Lance Sanderson, Fourth Grader cover

Lance Sanderson, Fourth Grader (2023) Simul Books

A year in the life of Lance Sanderson, a fourth-grade boy growing up in Central Washington State during the early 1980s. Lance writes about friends, religion, school, family, race, and sports while trying to make sense of the world around him.

In Beginning front cover

In Beginning: Poems (2021) Simul Books

Sixty-five new poems about a very ancient book, In Beginning goes way back to consider language, family, and divine encounters.

People Live Here: Stories from Yakima (2020) Simul Books

Fourteen pieces of flash fiction and short stories that offer glimpses of life in Yakima, Washington (ca. 2009–2014).

Short Works

“The Parable of Eleanor Perkins and Her Limp” (short story) Peatsmoke Journal

Eleanor Perkins is not exactly like every girl in school. This is one of my all-time favorite stories, and I was honored that it won Peatsmoke Journal‘s 2022 Fiction Contest, as selected by James Tate Hill.

Starlings” (short story) Carve Magazine

This story, set in a farmhouse kitchen, provides a snapshot of assumed views of progress and race between an orchardist and a corporate lawyer. I am very proud that it was selected for the “Editor’s Choice Award” and appears in the first print edition of Carve.

The Last Story I Cared About” (flash) Fiction Southeast

An unusual flash fiction piece about a writer, two cats, a Nazi dog, and an affair between professors. This piece was honored as a finalist in Fiction Southeast’s Ernest Hemingway Flash Fiction Prize.

Fire: Summer 2015” (poem) Rust+Moth

This piece began as a letter describing the confining summer of forest fires in Washington State. It evolved into this lovely little poem.

The Granger Spartans Have Not Lost Yet” (short story) Aethlon

A complex piece on how one high school basketball game affects the life of a small town, all unfolding in the small pause as a ball sits on a rim.

Persona Or: All Sanctuaries Smell Like Stockholm” (short story) Santa Clara Review

High school, identity, religion, Swedish films, and winter in central Washington.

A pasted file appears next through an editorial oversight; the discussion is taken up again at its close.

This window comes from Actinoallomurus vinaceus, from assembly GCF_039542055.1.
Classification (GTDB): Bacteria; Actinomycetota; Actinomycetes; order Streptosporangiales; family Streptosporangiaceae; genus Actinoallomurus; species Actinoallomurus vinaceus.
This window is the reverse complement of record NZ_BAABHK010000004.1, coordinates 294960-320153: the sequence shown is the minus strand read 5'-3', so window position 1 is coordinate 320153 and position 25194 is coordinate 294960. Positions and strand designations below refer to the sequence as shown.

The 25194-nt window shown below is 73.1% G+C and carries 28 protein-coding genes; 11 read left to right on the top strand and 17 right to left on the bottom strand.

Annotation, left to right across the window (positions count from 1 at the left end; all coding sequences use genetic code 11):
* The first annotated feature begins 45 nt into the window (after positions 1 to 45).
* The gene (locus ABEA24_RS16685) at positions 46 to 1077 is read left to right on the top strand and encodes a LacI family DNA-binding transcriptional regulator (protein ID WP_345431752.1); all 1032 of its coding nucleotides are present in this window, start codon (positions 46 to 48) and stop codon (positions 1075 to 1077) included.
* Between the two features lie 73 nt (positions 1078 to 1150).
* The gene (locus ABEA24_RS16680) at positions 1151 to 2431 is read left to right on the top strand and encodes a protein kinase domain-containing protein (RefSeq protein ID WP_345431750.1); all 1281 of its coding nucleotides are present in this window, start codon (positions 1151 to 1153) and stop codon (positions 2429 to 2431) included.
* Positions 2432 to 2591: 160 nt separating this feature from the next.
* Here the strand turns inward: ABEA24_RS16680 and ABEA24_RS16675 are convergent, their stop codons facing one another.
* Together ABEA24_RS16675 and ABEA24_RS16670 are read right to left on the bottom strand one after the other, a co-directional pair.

The Photographer” (short story) Pacifica Literary Review

When a family’s most famous member dies (the Photographer), his granddaughter must try to find an image of him.

The Risk of Winning” (short story) The Under Review

An athlete recounts his story of the most elusive of all sporting moments: perfect humiliation and infamy.

Pin Oaks” (poem) Clackamas Literary Review

Fifteen lines about the saddest of all trees.

Nesting” (poem) Heron Tree

Perhaps a love poem. At the very least, a meditation on the (welcome) intrusion of the unexpected.

Fruit” (poem) The Purpled Nail

A poem from my In Beginning collection, “Fruit” is a formal experiment in connecting the ancient, the literary, and the personal at a pivotal garden moment.

Mused cover

First Day” (short story) Mused

I always loved this piece but was never sure it would find a home: a delicate story of a mother’s insecurities and conflicts on a supposedly happy day: her daughter’s first day of school.

Don’t Ask” (flash) Flash

It’s probably easier to print the story than to describe it. In short, two women convince their families that they (the women) are not straight.

The Host” (flash) The Fictioneer

A wealthy man hides his true talent as a writer. His talent is easy to hide, given that he’s never actually written anything.

Additional Publications

Arrivals and Departures” (short story) in DoveTales

The Last Shot” (poem) in The Penwood Review

Pedro Gutierrez’s True War Story” (flash) in The Literary Commune


Fiction Contest Winner, Peastmoke Journal, “The Parable of Eleanor Perkins and Her Limp”

Editor’s Choice AwardCarve Magazine, “Starlings”

Finalist, Ruby Irene Poetry Chapbook Contest, ArcadiaThe Insufficiency of Pillows

Finalist, Ernest Hemingway Flash Fiction Prize, Fiction Southeast, “The Last Story I Cared About”

Semifinalist, St. Lawrence Book Award, Black Lawrence PressPeople Live Here: Stories from Yakima.

Quarterfinalist, Able Muse Book Award, In Beginning: Poems.